Wondering why a site about weaving is called “Weave Me A Song”? It’s because the way the yarns in a tapestry weave in and out reminds me of the way the parts of music do — whether the loom a simple frame with nails to hold the warp or a computerized loom making rugs.
However it’s done, weaving is all about yarn, which for weavers is as much fun to buy as ice cream.
At local yarn stores, there are always customers sitting around a table, helping each other with the tricky parts of whatever they’re making and chatting the way my Pennsylvania Dutch grandmothers did around a quilting frame.
At places like Hudson Valley Sheep and Wool Company, a sheep farm and yarn store I stumbled on this summer near Rhinebeck, NY, you can watch everything from the sheep in the fields to people spinning raw wool in the barn. Then there’s the shop, which has everything from their own Icelandic and Shetland wool to fat bags of unspun “roving.”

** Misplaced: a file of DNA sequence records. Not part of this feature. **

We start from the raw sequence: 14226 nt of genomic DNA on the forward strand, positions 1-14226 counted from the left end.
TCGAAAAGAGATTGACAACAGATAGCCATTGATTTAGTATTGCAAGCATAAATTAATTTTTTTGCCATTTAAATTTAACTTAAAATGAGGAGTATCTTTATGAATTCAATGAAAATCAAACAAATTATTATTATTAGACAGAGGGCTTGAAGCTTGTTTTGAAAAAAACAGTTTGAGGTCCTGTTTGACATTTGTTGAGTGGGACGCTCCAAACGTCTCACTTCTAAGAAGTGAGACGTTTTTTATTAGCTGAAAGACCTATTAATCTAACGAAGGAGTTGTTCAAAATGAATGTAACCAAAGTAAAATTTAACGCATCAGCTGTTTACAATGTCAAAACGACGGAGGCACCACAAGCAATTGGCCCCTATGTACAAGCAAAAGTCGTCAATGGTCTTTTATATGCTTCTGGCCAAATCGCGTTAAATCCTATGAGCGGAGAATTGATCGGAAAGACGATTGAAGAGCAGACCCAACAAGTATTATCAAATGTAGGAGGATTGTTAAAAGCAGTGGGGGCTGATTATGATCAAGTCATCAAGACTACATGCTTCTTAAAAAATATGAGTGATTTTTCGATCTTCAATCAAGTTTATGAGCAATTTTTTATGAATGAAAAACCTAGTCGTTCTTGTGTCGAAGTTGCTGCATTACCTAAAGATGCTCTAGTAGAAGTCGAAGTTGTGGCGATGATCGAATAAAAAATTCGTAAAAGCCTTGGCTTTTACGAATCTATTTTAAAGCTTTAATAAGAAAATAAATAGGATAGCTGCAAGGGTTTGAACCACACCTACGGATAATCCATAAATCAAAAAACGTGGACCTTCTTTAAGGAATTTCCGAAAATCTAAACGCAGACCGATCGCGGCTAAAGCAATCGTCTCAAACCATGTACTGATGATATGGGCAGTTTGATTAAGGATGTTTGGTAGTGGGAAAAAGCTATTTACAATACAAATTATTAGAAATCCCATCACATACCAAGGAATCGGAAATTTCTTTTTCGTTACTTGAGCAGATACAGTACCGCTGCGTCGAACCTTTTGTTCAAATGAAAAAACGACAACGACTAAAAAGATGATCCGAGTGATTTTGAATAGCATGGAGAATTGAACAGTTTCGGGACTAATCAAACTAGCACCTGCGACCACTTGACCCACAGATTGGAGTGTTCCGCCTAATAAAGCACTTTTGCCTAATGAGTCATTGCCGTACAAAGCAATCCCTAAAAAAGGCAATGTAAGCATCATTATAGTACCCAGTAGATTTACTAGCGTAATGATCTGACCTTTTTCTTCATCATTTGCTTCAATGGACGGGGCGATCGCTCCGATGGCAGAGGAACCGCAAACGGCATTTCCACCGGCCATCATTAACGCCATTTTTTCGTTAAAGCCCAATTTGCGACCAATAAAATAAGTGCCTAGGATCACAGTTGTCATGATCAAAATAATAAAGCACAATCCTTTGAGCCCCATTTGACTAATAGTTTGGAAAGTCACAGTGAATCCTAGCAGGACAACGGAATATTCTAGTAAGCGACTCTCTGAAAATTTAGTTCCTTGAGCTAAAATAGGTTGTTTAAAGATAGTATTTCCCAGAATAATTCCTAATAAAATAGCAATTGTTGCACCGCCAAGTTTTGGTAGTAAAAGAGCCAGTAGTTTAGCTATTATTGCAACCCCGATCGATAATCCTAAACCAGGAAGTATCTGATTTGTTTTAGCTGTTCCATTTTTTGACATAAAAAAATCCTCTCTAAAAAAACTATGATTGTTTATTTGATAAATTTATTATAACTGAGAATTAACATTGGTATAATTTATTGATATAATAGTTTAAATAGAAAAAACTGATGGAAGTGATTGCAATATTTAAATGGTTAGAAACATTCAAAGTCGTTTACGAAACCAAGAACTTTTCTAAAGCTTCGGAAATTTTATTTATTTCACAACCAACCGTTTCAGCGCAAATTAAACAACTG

Nobody knows who the earliest weavers were, but cloth woven thousands of years ago has been found from China to Egypt.
In the Middle Ages, weavers followed templates called “cartoons” to weave tapestries, and contemporary weavers like Peruvian master Maximo Laura still do it that way. For him, the design is everything.
Sheila Hicks, on the other hand, is a fiber artist who creates pieces that aren’t woven at all. For her, fiber is everything.
I’m in the “materials first” camp. I pick an assortment of yarns, usually in colors that are close together on the color wheel, like blues and greens or shades of white, and let the design evolve. My tapestries evolve out of ideas I’ve gathered from walks in the woods, watching clouds or water, reading magazines, or surfing sites like Pinterest and Instagram.
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